- Ways to refine the Curriculum Guide to provide schools with the greatest flexibility and autonomy
- Striving for more resources to allow different organisations and schools to develop teaching resources.
(I) Curriculum Guides and Content
Q(I)-1. Does the Moral and National Education aim at brain-washing students?
A(I)-1. The government always disapproves brain-washing. The implementation of the Moral and National Education subject is meant to be school-based. The government duly respects the autonomy of school sponsoring bodies and schools in developing and selecting any teaching resources, and adopting pedagogy they consider suitable.
Q(I)-2.What is the “Moral and National Education Curriculum Guide”?
A(I)-2. The “Moral and National Education Curriculum Guide (Primary 1 to Secondary 6)” is prepared by the Ad Hoc Committee on Moral and National Education formed under the Curriculum Development Council, under the leadership of Professor LEE Chack-fan, the former Pro-Vice-Chancellor of The University of Hong Kong. The refined MNE Curriculum Guide was completed in April 2012 after careful deliberation of the views collected in the four-month public consultation held from May to August 2011. The learning objectives of the MNE Curriculum Guide are to cultivate students' values and attitudes, based on universal values (including human rights), enabling students to be moral, think independently, be open-minded and become part of their family, society, the country and even the global village. Suggestions on related life event, issues, pedagogy, learning and teaching materials and assessment are covered in the Curriculum Guide. The Curriculum Guide has been uploaded onto the EDB website (www.edb.gov.hk/MNECG-e) for public’s perusal in which there are no elements for brain-washing.
Q(I)-3. Is all the MNE content on national education?
A(I)-3. The objective of MNE is to cultivate students' positive values and attitudes, embracing content in personal, family, social, national and global domains. National education makes up only 20% of the content. The dimension of contemporary development under discussion accounts for only about 2-3 lessons a year. The three other dimensions of national education are humanities, natural resources and history. The implementation of moral education is a common aspiration among schools, teachers and society.
Q(I)-4. Has consultation on the Moral and National Education (MNE) subject been conducted?
A(I)-4. The MNE Curriculum Guide is prepared by the Ad Hoc Committee on Moral and National Education, which was formed under the leadership of Professor LEE Chack-fan, the former Pro-Vice-Chancellor of The University of Hong Kong, and which comprised principals and teachers from primary and secondary schools. The consultation draft of the Curriculum Guide was released in May 2011, followed by a four-month public consultation period. During the period, eight large-scale consultation sessions were held with over 1500 participants. The EDB gauged views on various occasions, including two meetings on this subject conducted by the Legislative Council (with 102 participating individuals/ organisations). About one thousand submissions were received through various channels (including questionnaires collected from consultation meetings, questionnaires administered in all schools in Hong Kong, and emails, facsimiles and letters). After careful deliberation of the views collected, the Curriculum Guide was refined and submitted to the Curriculum Development Council in February 2012.
Q(I)-5. Why is the Moral and National Education subject guided by “affection”?
Will this amount to brain-washing students from a young age?
A(I)-5. The curriculum for the subject is not guided by “affection”. Rather, it starts holistically from one’s “cognition”, “affection” and “action” conducive to cultivating students’ values and attitudes. “Cognition” helps students to enhance their ability in analysis and making judgments, and deepen their own understanding of values. “Affection” cultivates students’ empathic attitudes, which encourages them to put themselves into others’ shoes and become self-reflective and more understanding of others’ situations. “Action” encourages students to put positive values and attitudes into practice in their daily life, including making thoughtful and reasoned decisions. The three components are intertwined, and together they constitute a learning mode which emphasises and integrates both reason and emotion. Therefore, it is simply not true that the so-called “brain-washing” is involved and that an uncritical and unquestioning habit of mind will be cultivated. (Please refer to P.82 of the Curriculum Guide for details.)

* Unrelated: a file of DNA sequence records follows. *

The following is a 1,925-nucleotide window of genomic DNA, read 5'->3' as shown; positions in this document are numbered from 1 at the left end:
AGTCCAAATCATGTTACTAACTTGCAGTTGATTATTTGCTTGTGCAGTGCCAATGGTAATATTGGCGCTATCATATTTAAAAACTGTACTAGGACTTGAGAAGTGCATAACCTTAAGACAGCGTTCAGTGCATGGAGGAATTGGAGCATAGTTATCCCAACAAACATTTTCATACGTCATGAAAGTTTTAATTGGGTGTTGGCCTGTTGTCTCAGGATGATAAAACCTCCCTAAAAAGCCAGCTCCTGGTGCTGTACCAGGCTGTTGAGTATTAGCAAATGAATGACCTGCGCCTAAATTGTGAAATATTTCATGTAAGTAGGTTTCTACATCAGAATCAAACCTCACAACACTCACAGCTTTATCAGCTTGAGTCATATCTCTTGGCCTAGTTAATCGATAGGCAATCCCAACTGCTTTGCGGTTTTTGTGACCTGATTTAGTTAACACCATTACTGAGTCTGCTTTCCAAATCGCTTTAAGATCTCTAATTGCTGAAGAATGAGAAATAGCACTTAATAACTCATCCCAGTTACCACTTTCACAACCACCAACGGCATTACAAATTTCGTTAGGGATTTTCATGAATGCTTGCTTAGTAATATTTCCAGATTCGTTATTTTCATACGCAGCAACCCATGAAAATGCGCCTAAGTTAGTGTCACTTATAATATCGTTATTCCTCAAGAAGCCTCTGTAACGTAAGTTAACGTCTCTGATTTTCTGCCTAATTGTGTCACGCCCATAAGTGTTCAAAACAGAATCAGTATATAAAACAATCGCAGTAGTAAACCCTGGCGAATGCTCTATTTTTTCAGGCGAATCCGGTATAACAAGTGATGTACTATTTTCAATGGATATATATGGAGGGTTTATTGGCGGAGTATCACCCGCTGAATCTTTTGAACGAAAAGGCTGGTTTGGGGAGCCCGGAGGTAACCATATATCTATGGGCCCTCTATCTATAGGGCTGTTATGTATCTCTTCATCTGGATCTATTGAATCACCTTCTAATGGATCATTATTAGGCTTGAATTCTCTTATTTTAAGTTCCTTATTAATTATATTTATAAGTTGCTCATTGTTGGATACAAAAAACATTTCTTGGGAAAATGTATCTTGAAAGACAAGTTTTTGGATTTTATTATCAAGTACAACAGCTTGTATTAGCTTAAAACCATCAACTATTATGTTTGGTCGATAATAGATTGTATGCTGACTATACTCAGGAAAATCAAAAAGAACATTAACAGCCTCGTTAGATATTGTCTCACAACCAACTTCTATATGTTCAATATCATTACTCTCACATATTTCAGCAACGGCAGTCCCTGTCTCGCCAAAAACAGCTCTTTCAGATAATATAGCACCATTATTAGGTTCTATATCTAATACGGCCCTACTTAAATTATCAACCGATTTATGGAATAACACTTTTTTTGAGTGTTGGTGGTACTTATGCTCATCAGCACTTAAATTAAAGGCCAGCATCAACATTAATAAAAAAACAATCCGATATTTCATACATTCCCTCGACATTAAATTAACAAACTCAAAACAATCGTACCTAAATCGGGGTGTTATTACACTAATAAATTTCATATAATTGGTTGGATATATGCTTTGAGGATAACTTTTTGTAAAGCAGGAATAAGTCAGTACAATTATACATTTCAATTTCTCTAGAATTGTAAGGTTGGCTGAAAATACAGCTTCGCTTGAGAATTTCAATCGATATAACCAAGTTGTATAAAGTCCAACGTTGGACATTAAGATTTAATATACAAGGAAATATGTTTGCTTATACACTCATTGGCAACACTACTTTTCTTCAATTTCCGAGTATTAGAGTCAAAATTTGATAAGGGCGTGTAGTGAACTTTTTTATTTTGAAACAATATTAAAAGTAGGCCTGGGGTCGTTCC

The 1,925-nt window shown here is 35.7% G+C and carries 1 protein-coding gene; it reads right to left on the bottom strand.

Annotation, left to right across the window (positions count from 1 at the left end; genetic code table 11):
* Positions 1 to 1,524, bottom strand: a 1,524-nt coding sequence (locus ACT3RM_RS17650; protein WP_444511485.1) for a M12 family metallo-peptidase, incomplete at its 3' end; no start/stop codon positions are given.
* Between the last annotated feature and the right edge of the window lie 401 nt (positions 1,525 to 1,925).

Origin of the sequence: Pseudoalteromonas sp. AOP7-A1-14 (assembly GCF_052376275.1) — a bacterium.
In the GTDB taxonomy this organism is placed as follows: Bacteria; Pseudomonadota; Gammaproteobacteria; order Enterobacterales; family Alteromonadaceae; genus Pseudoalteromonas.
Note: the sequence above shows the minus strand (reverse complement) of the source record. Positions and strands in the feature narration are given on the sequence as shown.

Q(I)-6. According to the Moral and National Education Curriculum Guide, are students required to shed tears whenever they watch the raising of the national flag, and is assessment based on whether students shed tears?
A(I)-6. It is a misunderstanding of the Moral and National Education Curriculum Guide that “students need to shed tears whenever they watch the raising of the national flag”. This is not mentioned in both the consultation draft and the final version of the Moral and National Education Curriculum Guide. With reference to the “Moral and National Education Curriculum Guide (Primary 1 to Secondary 6)”, examples of learning contents in Section 2.5.1 of the National Domain in Key Stage One include “learn about and respect the representations of the country, including the date of the National Day and its significance; the design and meaning of the national flag and national emblem as well as the occasions and regulations regarding their use; the etiquette of raising the national flag and hanging the national emblem; the meaning of the national anthem as well as the occasions it is played and related etiquette”. (Please refer to P.30 of the Curriculum Guide for details.)
(II) Learning and Teaching Resources
Q(II)-1. What is the handbook entitled ‘The China Model’?
A(II)-1. The handbook entitled ‘The China Model’, produced and distributed by the National Education Services Centre, is not part of the designated teaching material for MNE. The finalised MNE Curriculum Guide was released on 30 April 2012 while the handbook was published in March 2012. Thus, the handbook is not relevant to the Curriculum Guide. It is misleading to say that the handbook is a brainwashing tool of the Government to implement MNE.
Q(II)-2. What learning and teaching material for MNE can teachers choose from?
A(II)-2. For the learning and teaching of MNE, teachers are encouraged to choose suitable life events and current issues from various sources such as books, teaching kits and newspapers to help students make analyses objectively and from multiple perspectives. Teachers should not avoid discussion of any events or issues. School Sponsoring Bodies (SSBs) are welcome to develop SSB-based learning and teaching materials aligned with their mission and vision. There are no mandatory learning and teaching materials imposed by the Government.
(III) Implementation of MNE subject